and Enterprise, CC BY-SA 3.0, via Wikimedia Commons
Though we could clearly see yard and construction
debris and garbage bags filled with trash headed to the landfill (and I'm sure there was lots of food waste that could have been composted), we couldn’t
see much else that was in the trucks. But I imagine that many more of those abandoned items could have had a useful second life, particularly if they were made of metal. And as I noted earlier, most of the
items in the main body of Neiman’s sculpture are metal and can be recycled if not reused. Steel and aluminum cans, for example, are 100% recyclable, and though other metal items are not accepted in
our blue recycling bins, they are much sought after by recyclers. For example, the Daily Star recently reported that W. Silver Recycling will soon open a yard in Tucson where it will collect scraps of brass and copper, in addition to steel and aluminum, and later ship them to mills where they will be melted down and reused. Unfortunately, recycling many of
the other items in the waste stream isn’t quite so straightforward, and
cities in the United States have recently been forced to look at new ways to
recycle paper, glass, and plastic. This has caused a crisis for waste
management systems, including Tucson's.
Glass bottles and other glass items, including a
couple of gazing balls, are reused in Neiman’s sculpture, and because of
the way they reflect and refract the light, they add color and sparkle to its
appearance. Glass can be recycled, and until 2021, Tucsonans were able to put glass jars and bottles into our blue bins, too, but
that is no longer the case. According to Council member Steve Kozachik, the glass that was collected was
often shipped to Phoenix where it might end up in a landfill anyway. Now, there are
drop-off sites around the city where people can take their clean glass bottles
and jars, which are crushed and used for construction locally. Some of the glass is also used by small businesses like Bottle Rocket Design, but many residents are not motivated to take their used glass items to another
location now that it is no longer picked up at the curb.
|Glass bottles seen from the other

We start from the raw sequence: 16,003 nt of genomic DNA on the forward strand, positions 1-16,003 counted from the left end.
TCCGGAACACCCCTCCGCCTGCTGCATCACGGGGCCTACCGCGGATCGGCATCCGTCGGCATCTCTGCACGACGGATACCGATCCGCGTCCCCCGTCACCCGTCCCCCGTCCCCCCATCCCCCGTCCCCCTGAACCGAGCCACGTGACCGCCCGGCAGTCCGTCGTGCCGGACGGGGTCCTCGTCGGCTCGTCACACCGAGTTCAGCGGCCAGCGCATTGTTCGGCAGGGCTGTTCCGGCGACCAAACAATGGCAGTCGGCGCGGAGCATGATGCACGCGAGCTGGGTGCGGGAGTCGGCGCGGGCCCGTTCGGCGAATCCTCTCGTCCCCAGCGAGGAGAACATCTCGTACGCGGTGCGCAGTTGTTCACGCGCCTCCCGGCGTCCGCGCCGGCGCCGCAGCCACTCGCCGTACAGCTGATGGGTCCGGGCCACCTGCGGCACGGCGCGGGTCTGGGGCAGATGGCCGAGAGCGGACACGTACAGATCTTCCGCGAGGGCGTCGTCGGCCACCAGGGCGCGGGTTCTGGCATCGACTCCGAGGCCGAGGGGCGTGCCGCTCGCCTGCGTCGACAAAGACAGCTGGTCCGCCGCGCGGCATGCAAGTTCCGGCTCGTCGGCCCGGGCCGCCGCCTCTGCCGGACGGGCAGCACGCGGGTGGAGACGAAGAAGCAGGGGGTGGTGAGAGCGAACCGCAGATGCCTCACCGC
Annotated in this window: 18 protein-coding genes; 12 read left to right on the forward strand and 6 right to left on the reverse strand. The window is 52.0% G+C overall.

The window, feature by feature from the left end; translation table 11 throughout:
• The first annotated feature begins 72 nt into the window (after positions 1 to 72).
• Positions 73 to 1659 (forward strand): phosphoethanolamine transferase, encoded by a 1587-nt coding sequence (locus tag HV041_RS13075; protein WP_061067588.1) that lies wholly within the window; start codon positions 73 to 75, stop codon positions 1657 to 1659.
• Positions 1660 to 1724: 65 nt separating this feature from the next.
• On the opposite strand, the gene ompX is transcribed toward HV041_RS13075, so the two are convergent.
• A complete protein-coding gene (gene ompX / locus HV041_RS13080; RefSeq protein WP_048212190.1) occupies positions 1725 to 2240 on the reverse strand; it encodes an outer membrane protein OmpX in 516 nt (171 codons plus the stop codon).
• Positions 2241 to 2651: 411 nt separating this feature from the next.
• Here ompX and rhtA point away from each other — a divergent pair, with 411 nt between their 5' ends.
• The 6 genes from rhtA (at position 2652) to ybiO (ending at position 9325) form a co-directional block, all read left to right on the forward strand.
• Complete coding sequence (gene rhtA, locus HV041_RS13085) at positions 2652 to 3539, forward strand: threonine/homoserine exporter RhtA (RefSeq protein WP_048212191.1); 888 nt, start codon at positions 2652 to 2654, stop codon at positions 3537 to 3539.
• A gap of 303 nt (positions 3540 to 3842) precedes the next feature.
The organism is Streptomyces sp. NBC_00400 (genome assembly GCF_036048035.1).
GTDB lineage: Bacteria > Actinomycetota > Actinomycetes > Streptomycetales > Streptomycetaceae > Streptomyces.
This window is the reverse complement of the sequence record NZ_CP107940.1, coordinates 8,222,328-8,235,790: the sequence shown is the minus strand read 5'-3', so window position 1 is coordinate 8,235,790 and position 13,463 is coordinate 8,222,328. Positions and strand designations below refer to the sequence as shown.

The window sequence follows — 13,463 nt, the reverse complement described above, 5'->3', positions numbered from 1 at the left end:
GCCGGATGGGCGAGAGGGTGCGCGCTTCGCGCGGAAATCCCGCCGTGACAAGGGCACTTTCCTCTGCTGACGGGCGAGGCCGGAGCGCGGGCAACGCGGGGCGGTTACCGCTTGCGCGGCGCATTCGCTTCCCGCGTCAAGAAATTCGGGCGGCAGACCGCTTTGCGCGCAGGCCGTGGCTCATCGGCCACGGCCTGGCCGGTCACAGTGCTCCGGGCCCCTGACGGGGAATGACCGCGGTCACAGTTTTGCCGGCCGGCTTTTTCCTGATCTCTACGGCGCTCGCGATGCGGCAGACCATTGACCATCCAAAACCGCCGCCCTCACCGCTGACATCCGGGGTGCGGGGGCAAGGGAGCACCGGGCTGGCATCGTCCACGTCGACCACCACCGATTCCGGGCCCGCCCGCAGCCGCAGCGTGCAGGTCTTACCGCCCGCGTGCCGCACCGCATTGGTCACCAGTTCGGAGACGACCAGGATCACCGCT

side of Edifice for the Unwanted
Paper, because it’s fragile and doesn’t stand up well to the elements, isn’t part of Edifice for the Unwanted, though it is 100% recyclable. Unfortunately, it’s not being recycled in Arizona as it once was, a problem with causes that are global as well as local. The People's Republic of China is the largest consumer of recyclables in the world, but beginning in 2017, China changed its standards regarding the waste materials they were willing to accept. In addition to banning 24 kinds of waste products, including some kinds of paper, they also required that the items being sent to them should be less contaminated with food and other substances. In 2019, Tony Davis at the Arizona Daily Star reported on changes in local paper recycling, noting that China's policies over time have had a major effect in Arizona. He said that the U.S. used to have many paper-recycling mills, including one in Snowflake in Navajo County, Arizona. In 2012, that mill, along with others in the country, was closed due to foreign competition, notably from China. But because of later changes in China’s standards, we now have neither an option for local recycling of paper nor an assured way to send our paper waste overseas. Paper is still accepted in our recycling bins here in Tucson, but there is some question about where it ends up, especially since it is so often contaminated with food.
Finally, there’s plastic, which represents only a small amount of the Edifice for the Unwanted. It's the most difficult of items in the waste stream to recycle, though you wouldn’t know that based on all the hype we